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05/20/06 2:54 AM ET

Dodgers post LA-record 25 hits in win

Ethier's five hits lead 16-run offensive attack vs. Angels

LOS ANGELES -- They batted seventh and eighth in the Dodgers lineup Friday night, but rookies Andre Ethier and Russell Martin were right in the middle of the biggest hit parade in the franchise's 48 years in Los Angeles.

Ethier had the first five-hit game of his 37-game Major League career and Martin contributed his first three-hit game as the Dodgers launched the 10th Freeway Series with a 25-hit, 16-3 romp over their American League West Angels before 55,655 at Dodger Stadium.

Reserve infielder Oscar Robles beat out an infield single in the eighth inning for the record-breaking hit. The previous club record was 24, accomplished twice -- in Phoenix against the Diamondbacks on Sept. 2, 2002, and against the Cubs at Dodger Stadium on August 20, 1974.

While this was anything but a one- or two-man show, two of the least-experienced players in manager Grady Little's starting lineup had the most hits. The remainder of the lineup chipped in big-time during a nine-run sixth inning that turned a close game into a rout.

Ethier and Martin each had a run-scoring single in the big inning as the Dodgers won for the fourth time in five games.

"I had five hits in a game last year at Double-A," Ethier said, "but that's a whole lot different than doing it here. Something like that at the Major League level is pretty good."

It was the first time a Dodger had five hits in a game since Robles had that many against the Rockies in Colorado last July 5.

"I'm proud for the kid," Little said. "It will be something he remembers for a long time."

Ethier was promoted from Triple-A Las Vegas on May 2, started in left field against the Diamondbacks and doubled in his third at-bat. He hit his first Major League home run the following night and has been pretty much treading water, entering Friday night's game with a .222 batting average. He departed with a .317 average.

He singled in the second inning and scored the Dodgers' first run of the game; singled again in the fourth and scored the go-ahead run; and singled in the fifth and sixth innings before slugging a home run to left-center in the seventh inning off Angels reliever Brendon Donnelly.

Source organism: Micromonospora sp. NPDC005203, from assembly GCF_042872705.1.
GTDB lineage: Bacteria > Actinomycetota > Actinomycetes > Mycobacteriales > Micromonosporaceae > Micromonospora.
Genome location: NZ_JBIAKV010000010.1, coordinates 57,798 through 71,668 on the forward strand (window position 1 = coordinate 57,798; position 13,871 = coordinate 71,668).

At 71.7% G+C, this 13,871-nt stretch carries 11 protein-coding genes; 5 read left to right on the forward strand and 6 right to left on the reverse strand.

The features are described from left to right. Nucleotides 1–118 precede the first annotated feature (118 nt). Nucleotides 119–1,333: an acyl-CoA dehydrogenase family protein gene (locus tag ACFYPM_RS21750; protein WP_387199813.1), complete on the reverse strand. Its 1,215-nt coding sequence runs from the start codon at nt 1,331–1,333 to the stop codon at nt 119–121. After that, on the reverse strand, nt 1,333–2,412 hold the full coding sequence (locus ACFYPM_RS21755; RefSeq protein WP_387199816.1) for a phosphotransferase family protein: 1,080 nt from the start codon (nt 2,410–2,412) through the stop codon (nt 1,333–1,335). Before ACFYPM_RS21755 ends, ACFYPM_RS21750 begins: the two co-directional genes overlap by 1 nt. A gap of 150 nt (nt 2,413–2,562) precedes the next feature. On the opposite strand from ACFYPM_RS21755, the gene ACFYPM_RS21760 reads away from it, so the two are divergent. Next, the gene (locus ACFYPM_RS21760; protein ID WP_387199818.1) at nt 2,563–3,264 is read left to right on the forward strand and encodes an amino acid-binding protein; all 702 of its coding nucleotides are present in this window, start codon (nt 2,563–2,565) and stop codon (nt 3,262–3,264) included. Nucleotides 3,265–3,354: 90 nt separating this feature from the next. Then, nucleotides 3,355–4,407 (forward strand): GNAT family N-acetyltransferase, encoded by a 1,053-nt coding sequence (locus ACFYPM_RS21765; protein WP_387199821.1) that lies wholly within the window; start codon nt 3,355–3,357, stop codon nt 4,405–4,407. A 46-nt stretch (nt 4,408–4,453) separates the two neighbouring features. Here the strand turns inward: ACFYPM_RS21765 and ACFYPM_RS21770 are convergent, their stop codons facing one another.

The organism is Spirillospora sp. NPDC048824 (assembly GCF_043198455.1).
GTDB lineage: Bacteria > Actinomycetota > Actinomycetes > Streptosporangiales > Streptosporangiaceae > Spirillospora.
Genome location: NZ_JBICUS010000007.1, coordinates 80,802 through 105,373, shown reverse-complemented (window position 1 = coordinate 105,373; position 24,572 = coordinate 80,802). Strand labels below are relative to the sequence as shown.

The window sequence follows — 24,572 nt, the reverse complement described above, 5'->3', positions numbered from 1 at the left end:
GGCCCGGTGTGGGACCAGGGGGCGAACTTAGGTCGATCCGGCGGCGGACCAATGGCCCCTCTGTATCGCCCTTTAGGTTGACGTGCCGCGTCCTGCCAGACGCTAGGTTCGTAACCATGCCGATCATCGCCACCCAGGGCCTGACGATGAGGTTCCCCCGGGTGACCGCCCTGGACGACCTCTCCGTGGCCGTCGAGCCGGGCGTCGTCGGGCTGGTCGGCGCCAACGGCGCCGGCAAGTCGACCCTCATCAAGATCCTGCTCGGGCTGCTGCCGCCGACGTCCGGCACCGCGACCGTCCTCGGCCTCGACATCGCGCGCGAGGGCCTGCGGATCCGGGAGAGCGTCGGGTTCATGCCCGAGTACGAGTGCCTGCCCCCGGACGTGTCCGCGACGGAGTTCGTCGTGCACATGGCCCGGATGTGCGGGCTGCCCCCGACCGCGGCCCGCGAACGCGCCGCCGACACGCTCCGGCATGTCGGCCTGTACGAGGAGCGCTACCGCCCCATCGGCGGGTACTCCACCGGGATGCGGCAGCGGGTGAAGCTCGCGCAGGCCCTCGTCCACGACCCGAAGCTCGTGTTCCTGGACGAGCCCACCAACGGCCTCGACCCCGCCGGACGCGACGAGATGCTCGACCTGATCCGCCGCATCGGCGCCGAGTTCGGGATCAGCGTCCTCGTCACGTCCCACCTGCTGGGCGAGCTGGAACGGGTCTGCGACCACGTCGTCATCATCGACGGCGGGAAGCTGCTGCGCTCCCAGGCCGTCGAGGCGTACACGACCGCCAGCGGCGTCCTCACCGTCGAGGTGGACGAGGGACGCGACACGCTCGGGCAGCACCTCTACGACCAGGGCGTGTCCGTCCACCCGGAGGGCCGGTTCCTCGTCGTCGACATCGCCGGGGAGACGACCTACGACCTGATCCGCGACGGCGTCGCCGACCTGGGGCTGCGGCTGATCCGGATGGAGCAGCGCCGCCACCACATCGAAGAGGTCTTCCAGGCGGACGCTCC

Ethier's big night ended with a sacrifice fly in the eighth.

"I have been asked if I was trying to get a sixth hit, but you're not even thinking about that," he said. "You are just focusing on the task at hand. We had guys at second and third and you're thinking of a way to get those guys in some way.

"Some say the ball seems big [on a night like this], but it still seems small to me. All you think about is putting a good swing."

Little said he liked what he saw of Ethier "from the first day of Spring Training. This is, by far, his best game, but he will have many more good games in the Major Leagues."

The nine-run scoring burst was the biggest by the Dodgers since they scored 10 first-inning runs against the Reds on May 6, 2005, at Cincinnati. The nine hits in the inning were the most since a 10-hit burst against the Cardinals on May 27, 1990.

Right-hander Aaron Sele never batted in the big inning, watching from the dugout as his teammates made sure of his 19th career Interleague Play victory -- second on the all-time list to Greg Maddux.

Sele started the game tied with Yankees right-hander Mike Mussina.

"I had five hits in a game last year at Double-A, but that's a whole lot different than doing it here. Something like that at the Major League level is pretty good."
-- Andre Ethier

And it didn't start all that well.

Six of the first eight batters Sele faced reached base. Fortunately for the veteran right-hander, only two of them made the entire trip around the bases, both on Vladimir Guerrero's 11th home run of the season.

Chone Figgins led off with a single and was thrown out trying to steal second. Orlando Cabrera singled to left field and Guerrero sent a Sele pitch over the wall in center field. Sele also issued a walk in the inning before walking back to the dugout for a between-innings breather.

He ran into trouble again in the second inning when the Angels put runners on second and third base with none out. The no-DH rule helped Sele, who got opposing pitcher Jeff Weaver to ground out to shortstop.

Figgins flied out to center, not deep enough to allow Dallas McPherson to score from third, and Sele escaped the jam by getting Cabrera on a grounder to second base.

The Dodgers began pecking away at the two-run deficit in the bottom of the second when, with two outs and none on, Ethier singled to left field and scored on Martin's double past third base.

Proving that having nobody on with two outs isn't that big of deal, the Dodgers scored their second run in the same fashion. This time, in the third, Nomar Garciaparra singled with two outs, J.D. Drew walked and Jeff Kent rolled a run-scoring single through the gap between third and short. The RBI was the 1,338th of Kent's career, moving him past Johnny Mize and into sole possession of 74th place on the all-time list.

Los Angeles took the lead for good in the fourth inning on Ethier's second hit, a sacrifice bunt and a single to right by Rafael Furcal. The Dodgers (22-20) tacked on another run in the fifth to knock out Weaver, and put the series opener far out of reach of the Angels (17-25) with the nine-run sixth.

"To fall behind, 2-0, in the first inning is not very good," Sele (2-0) said, adding that a tip from pitching coach Rick Honeycutt enabled him to find "a better rhythm on the mound."

Sele retired the last 12 batters he faced. And not too shabby for the kids, either.

Jim Street is a reporter for MLB.com. This story was not subject to the approval of Major League Baseball or its clubs.